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Buy-to-let is dead. Long live buy-to-let! This deceleration is rife in the property world and pops up every now and again when the economy looks particularly bleak.

This phrase – and accompanying pessimism – is often attributed to Stuart Law, founder of Assetz Capital who made a living from buy-to-let for decades.

He got out of the game in 2019 as the sector began to struggle, but this may have been premature.

Vincent Burch – MPU

While the pandemic distorted every market, asking rents jumped by 11% in the 1st quarter of 2022, according to Rightmove.

The market has never been more competitive. Average rents outside of London have hit a new record high of £1,088 per month.

Buy-to-let may have plenty of life in it – but it may not be feeling so great for landlords at the moment

Regardless of this demand though, there’s no denying buy-to-let investors are facing plenty of challenges ahead of them.

Michael Gove, the Secretary of State for Housing, has been accused of all but declaring war on landlords.

Renters are on the verge of having a new set of rights, with the scrapping of section 21 making it harder to evict tenants or adapt quickly to rapid market changes.

Several popular areas for investment are also being targeted.

Second homeowners may be banned from renting out buy-to-let properties for short-term lets, in a bid to drive down house prices in places like Cornwall.

Owners of empty commercial lots are also in the firing line. Under new proposals, local authorities may end up swooping in and auctioning off commercial properties in town centres left vacant for over a year.

At the same time, landlords will have to prepare for oncoming environmental changes, likely to eat into profit margins.

Yet despite all these issues, buy-to-let is still proving worthy of investment, with plenty of potential on the horizon.

Tenants are desperate for more rental properties to hit the market as they’re priced out of buying. ARLA Propertymark, the industry body, found its members had on average 10 properties per branch available to rent in May.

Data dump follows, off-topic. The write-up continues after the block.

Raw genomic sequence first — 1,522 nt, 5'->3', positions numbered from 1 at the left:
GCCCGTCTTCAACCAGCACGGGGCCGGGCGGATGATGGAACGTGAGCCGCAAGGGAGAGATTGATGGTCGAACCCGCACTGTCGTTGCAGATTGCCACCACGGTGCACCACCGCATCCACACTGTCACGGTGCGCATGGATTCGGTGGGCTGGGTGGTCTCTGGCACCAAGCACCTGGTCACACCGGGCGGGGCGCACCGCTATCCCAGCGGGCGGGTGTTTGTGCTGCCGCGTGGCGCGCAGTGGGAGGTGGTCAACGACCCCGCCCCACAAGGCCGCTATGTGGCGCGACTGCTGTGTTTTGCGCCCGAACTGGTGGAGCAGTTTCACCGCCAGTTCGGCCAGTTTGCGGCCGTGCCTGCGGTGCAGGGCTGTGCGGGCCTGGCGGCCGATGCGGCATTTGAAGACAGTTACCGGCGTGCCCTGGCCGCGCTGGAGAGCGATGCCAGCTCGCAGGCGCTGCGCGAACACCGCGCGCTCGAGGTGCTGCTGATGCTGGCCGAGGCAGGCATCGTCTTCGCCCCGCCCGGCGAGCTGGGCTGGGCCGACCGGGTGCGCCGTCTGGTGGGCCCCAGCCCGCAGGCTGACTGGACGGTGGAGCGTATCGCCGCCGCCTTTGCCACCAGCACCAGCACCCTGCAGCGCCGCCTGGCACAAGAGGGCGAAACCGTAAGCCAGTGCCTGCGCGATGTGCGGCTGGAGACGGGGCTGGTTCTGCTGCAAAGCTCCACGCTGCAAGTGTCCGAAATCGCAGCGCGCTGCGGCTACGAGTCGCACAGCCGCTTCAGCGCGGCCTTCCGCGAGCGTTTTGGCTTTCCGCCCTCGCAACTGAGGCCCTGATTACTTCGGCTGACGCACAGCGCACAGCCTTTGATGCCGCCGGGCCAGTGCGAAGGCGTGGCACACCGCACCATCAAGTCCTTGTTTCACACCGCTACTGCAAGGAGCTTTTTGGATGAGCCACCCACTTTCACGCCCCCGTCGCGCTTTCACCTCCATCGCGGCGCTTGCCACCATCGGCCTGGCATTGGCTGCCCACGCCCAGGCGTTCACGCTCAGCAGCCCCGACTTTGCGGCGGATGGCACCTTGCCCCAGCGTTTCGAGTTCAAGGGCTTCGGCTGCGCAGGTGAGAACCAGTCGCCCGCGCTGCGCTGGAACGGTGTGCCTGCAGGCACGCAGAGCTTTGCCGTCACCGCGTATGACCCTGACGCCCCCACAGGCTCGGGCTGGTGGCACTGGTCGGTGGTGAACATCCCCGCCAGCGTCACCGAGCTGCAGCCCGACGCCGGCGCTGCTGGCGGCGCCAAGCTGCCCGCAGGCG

This hadn’t changed much from April but, they also reported an average of 113 new applicants per branch in May, up from 78 in February.

There’s a rising number of renters chasing limited options.

Buy-to-let yields have been hit by rising costs and Government changes, but much of the pain is focused on the short-term.

By the end of 2022, buy-to-let yields are predicted to sit at 4.26%, according to Capital Economics.

At first glance, this may feel underwhelming but for comparison, AJ Bell expects the FTSE 100’s total dividend pay-out for 2022 to generate a yield of just 3.9%.

And let’s not forget, these returns are based on averages. Investors who know where to look are likely to fare much better over the coming years.

Healthier days could lie ahead

With costs being notoriously high in the southeast, buyers eyes are moving up north.

A £1.5m pot could buy a single apartment in prime central London – or six flats in Liverpool.

Buy-to-let yields may also edge towards 8% in Sheffield or Manchester.

Additionally, Investors can take advantage of infrastructure or industrial upgrades which are often scattered around the UK. 

An obvious example being Crossrail, which is expected to raise prices and demand in new commuter hotspots.

Ironically, the current issues facing the buy-to-let market may provide investors with a unique opportunity.

We’re facing the prospect of rising demand just as the opportunity to invest in supply improves.

A rare sweet spot.

Many landlords are exiting the market given the perceived difficulties laying ahead, potentially creating opportunities for savvy new entrants.

And let’s not forget, all this rental opportunity lays on top of the opportunity for capital gains.

There’s no getting around the fact that property prices have provided unbelievable returns for buyers.

In April 1990, the average property price sat at nearly £58,000.

Today, the land registry has average prices at just over £281k. Even if landlords were to struggle with less-than-perfect tenants, they’re likely to see their assets balloon over the long-term.

No matter how much legislation or state intervention is brought in, we should remember nothing really sways long-term supply and demand.

The latest data from the ONS showed the number of households in the private rented sector rose by 63% between 2007 and 2017, while renters are expected to outnumber homeowners by 2039.

Buy-to-let is far from dead – it’s just resting to fight another day.

Mike Cook
Mike Cook, Chief Mortgage Officer at MFS
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Mike Cook, MFS
Chief Mortgage Officer, MFS

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